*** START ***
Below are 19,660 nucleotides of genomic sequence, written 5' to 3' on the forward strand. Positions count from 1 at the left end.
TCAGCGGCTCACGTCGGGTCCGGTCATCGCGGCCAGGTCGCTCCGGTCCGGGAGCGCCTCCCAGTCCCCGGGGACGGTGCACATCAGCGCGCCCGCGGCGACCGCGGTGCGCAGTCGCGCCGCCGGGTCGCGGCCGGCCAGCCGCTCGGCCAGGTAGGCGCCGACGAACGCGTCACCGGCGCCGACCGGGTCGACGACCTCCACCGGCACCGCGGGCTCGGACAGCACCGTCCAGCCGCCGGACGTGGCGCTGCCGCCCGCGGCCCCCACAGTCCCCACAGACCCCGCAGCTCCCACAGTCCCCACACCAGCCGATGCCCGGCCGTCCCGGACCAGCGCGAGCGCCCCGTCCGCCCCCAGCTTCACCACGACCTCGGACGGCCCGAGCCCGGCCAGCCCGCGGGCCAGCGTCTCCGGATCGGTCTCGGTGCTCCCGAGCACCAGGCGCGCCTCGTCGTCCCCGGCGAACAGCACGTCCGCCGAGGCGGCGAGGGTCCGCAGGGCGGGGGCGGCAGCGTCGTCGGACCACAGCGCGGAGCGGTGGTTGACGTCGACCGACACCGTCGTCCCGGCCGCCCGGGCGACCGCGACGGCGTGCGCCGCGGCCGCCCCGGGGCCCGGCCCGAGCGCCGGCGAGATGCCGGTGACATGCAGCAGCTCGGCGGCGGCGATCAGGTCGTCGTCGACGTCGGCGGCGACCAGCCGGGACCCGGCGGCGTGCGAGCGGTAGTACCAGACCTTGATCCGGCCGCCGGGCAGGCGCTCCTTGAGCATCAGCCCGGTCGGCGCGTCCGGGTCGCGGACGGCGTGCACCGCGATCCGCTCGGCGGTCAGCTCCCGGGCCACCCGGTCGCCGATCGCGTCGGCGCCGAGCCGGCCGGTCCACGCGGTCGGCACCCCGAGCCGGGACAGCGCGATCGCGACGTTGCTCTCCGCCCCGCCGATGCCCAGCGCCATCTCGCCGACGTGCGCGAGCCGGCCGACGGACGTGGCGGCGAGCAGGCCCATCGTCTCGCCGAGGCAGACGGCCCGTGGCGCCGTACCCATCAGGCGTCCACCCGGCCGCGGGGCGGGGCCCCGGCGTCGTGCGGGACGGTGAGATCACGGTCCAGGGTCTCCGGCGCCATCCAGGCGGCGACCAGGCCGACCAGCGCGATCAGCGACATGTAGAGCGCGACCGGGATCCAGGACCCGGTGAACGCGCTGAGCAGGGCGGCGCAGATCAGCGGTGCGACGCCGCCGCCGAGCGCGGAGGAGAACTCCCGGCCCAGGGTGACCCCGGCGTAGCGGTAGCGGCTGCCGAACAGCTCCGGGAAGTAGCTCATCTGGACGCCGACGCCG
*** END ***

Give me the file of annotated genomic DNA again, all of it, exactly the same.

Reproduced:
Below are 19,660 nucleotides of genomic sequence, written 5' to 3' on the forward strand. Positions count from 1 at the left end.
TCAGCGGCTCACGTCGGGTCCGGTCATCGCGGCCAGGTCGCTCCGGTCCGGGAGCGCCTCCCAGTCCCCGGGGACGGTGCACATCAGCGCGCCCGCGGCGACCGCGGTGCGCAGTCGCGCCGCCGGGTCGCGGCCGGCCAGCCGCTCGGCCAGGTAGGCGCCGACGAACGCGTCACCGGCGCCGACCGGGTCGACGACCTCCACCGGCACCGCGGGCTCGGACAGCACCGTCCAGCCGCCGGACGTGGCGCTGCCGCCCGCGGCCCCCACAGTCCCCACAGACCCCGCAGCTCCCACAGTCCCCACACCAGCCGATGCCCGGCCGTCCCGGACCAGCGCGAGCGCCCCGTCCGCCCCCAGCTTCACCACGACCTCGGACGGCCCGAGCCCGGCCAGCCCGCGGGCCAGCGTCTCCGGATCGGTCTCGGTGCTCCCGAGCACCAGGCGCGCCTCGTCGTCCCCGGCGAACAGCACGTCCGCCGAGGCGGCGAGGGTCCGCAGGGCGGGGGCGGCAGCGTCGTCGGACCACAGCGCGGAGCGGTGGTTGACGTCGACCGACACCGTCGTCCCGGCCGCCCGGGCGACCGCGACGGCGTGCGCCGCGGCCGCCCCGGGGCCCGGCCCGAGCGCCGGCGAGATGCCGGTGACATGCAGCAGCTCGGCGGCGGCGATCAGGTCGTCGTCGACGTCGGCGGCGACCAGCCGGGACCCGGCGGCGTGCGAGCGGTAGTACCAGACCTTGATCCGGCCGCCGGGCAGGCGCTCCTTGAGCATCAGCCCGGTCGGCGCGTCCGGGTCGCGGACGGCGTGCACCGCGATCCGCTCGGCGGTCAGCTCCCGGGCCACCCGGTCGCCGATCGCGTCGGCGCCGAGCCGGCCGGTCCACGCGGTCGGCACCCCGAGCCGGGACAGCGCGATCGCGACGTTGCTCTCCGCCCCGCCGATGCCCAGCGCCATCTCGCCGACGTGCGCGAGCCGGCCGACGGACGTGGCGGCGAGCAGGCCCATCGTCTCGCCGAGGCAGACGGCCCGTGGCGCCGTACCCATCAGGCGTCCACCCGGCCGCGGGGCGGGGCCCCGGCGTCGTGCGGGACGGTGAGATCACGGTCCAGGGTCTCCGGCGCCATCCAGGCGGCGACCAGGCCGACCAGCGCGATCAGCGACATGTAGAGCGCGACCGGGATCCAGGACCCGGTGAACGCGCTGAGCAGGGCGGCGCAGATCAGCGGTGCGACGCCGCCGCCGAGCGCGGAGGAGAACTCCCGGCCCAGGGTGACCCCGGCGTAGCGGTAGCGGCTGCCGAACAGCTCCGGGAAGTAGCTCATCTGGACGCCGACGCCG